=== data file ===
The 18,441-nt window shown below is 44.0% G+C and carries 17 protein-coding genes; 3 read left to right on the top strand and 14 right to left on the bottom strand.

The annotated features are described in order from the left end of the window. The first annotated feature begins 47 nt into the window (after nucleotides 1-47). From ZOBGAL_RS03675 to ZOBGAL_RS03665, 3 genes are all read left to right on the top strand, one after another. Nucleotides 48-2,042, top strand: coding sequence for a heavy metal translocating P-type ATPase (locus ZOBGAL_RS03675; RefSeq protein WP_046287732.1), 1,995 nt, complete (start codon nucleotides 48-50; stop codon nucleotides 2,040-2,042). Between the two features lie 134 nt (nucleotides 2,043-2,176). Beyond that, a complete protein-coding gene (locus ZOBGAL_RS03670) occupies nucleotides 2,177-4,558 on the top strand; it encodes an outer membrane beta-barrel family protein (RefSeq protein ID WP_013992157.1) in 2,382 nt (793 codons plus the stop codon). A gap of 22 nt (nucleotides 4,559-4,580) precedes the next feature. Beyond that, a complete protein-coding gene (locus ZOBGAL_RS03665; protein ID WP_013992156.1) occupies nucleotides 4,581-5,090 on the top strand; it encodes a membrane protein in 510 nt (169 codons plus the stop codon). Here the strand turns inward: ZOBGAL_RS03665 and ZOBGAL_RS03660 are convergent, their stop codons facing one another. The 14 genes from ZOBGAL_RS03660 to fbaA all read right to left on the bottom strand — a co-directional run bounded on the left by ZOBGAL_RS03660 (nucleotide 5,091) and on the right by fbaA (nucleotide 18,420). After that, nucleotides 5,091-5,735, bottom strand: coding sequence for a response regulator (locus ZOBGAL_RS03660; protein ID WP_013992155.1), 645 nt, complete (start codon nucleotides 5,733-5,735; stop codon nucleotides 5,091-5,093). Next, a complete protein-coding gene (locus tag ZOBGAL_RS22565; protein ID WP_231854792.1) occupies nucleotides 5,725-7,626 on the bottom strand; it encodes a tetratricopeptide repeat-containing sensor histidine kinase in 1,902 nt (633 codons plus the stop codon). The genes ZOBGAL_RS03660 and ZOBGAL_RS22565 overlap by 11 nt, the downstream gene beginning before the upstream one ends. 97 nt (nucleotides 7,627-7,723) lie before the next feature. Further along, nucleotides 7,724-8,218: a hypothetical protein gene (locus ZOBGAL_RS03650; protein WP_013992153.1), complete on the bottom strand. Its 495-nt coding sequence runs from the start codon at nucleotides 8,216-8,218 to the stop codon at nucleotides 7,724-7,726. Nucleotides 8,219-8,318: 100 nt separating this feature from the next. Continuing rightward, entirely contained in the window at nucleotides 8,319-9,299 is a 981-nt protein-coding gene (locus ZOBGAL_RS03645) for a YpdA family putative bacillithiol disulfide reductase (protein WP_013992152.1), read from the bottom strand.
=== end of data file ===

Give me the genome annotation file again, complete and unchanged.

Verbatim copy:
The 18,441-nt window shown below is 44.0% G+C and carries 17 protein-coding genes; 3 read left to right on the top strand and 14 right to left on the bottom strand.

The annotated features are described in order from the left end of the window. The first annotated feature begins 47 nt into the window (after nucleotides 1-47). From ZOBGAL_RS03675 to ZOBGAL_RS03665, 3 genes are all read left to right on the top strand, one after another. Nucleotides 48-2,042, top strand: coding sequence for a heavy metal translocating P-type ATPase (locus ZOBGAL_RS03675; RefSeq protein WP_046287732.1), 1,995 nt, complete (start codon nucleotides 48-50; stop codon nucleotides 2,040-2,042). Between the two features lie 134 nt (nucleotides 2,043-2,176). Beyond that, a complete protein-coding gene (locus ZOBGAL_RS03670) occupies nucleotides 2,177-4,558 on the top strand; it encodes an outer membrane beta-barrel family protein (RefSeq protein ID WP_013992157.1) in 2,382 nt (793 codons plus the stop codon). A gap of 22 nt (nucleotides 4,559-4,580) precedes the next feature. Beyond that, a complete protein-coding gene (locus ZOBGAL_RS03665; protein ID WP_013992156.1) occupies nucleotides 4,581-5,090 on the top strand; it encodes a membrane protein in 510 nt (169 codons plus the stop codon). Here the strand turns inward: ZOBGAL_RS03665 and ZOBGAL_RS03660 are convergent, their stop codons facing one another. The 14 genes from ZOBGAL_RS03660 to fbaA all read right to left on the bottom strand — a co-directional run bounded on the left by ZOBGAL_RS03660 (nucleotide 5,091) and on the right by fbaA (nucleotide 18,420). After that, nucleotides 5,091-5,735, bottom strand: coding sequence for a response regulator (locus ZOBGAL_RS03660; protein ID WP_013992155.1), 645 nt, complete (start codon nucleotides 5,733-5,735; stop codon nucleotides 5,091-5,093). Next, a complete protein-coding gene (locus tag ZOBGAL_RS22565; protein ID WP_231854792.1) occupies nucleotides 5,725-7,626 on the bottom strand; it encodes a tetratricopeptide repeat-containing sensor histidine kinase in 1,902 nt (633 codons plus the stop codon). The genes ZOBGAL_RS03660 and ZOBGAL_RS22565 overlap by 11 nt, the downstream gene beginning before the upstream one ends. 97 nt (nucleotides 7,627-7,723) lie before the next feature. Further along, nucleotides 7,724-8,218: a hypothetical protein gene (locus ZOBGAL_RS03650; protein WP_013992153.1), complete on the bottom strand. Its 495-nt coding sequence runs from the start codon at nucleotides 8,216-8,218 to the stop codon at nucleotides 7,724-7,726. Nucleotides 8,219-8,318: 100 nt separating this feature from the next. Continuing rightward, entirely contained in the window at nucleotides 8,319-9,299 is a 981-nt protein-coding gene (locus ZOBGAL_RS03645) for a YpdA family putative bacillithiol disulfide reductase (protein WP_013992152.1), read from the bottom strand.